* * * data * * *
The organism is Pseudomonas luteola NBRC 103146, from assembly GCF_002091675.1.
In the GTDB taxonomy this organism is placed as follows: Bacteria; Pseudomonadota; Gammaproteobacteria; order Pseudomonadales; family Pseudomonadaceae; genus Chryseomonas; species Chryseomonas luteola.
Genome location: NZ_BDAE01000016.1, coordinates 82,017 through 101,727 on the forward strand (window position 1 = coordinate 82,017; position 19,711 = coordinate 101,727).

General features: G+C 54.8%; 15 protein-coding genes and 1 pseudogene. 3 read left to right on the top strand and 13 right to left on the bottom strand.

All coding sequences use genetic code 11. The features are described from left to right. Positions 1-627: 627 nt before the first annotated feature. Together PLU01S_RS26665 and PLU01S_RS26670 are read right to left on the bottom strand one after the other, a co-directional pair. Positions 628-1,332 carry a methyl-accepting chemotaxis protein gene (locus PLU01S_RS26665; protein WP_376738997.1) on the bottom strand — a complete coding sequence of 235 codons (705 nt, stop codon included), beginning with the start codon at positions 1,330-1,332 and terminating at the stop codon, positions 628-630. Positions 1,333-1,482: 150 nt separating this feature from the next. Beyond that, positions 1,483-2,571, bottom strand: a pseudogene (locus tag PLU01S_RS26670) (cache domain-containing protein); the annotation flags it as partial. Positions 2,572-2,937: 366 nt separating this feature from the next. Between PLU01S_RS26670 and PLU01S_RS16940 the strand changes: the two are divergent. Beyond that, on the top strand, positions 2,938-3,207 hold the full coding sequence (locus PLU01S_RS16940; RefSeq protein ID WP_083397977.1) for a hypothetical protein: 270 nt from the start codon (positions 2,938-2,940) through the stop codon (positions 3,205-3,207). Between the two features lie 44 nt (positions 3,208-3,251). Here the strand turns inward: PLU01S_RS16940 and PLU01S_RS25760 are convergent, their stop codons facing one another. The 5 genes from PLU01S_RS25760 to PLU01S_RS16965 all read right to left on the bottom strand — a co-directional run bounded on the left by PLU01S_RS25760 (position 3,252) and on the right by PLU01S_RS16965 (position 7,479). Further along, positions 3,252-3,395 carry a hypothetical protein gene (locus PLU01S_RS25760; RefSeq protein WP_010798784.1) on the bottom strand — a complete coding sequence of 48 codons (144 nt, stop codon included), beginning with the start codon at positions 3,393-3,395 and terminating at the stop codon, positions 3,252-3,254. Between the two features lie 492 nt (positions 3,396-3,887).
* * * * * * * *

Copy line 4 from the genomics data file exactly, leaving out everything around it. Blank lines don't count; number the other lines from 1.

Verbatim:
General features: G+C 54.8%; 15 protein-coding genes and 1 pseudogene. 3 read left to right on the top strand and 13 right to left on the bottom strand.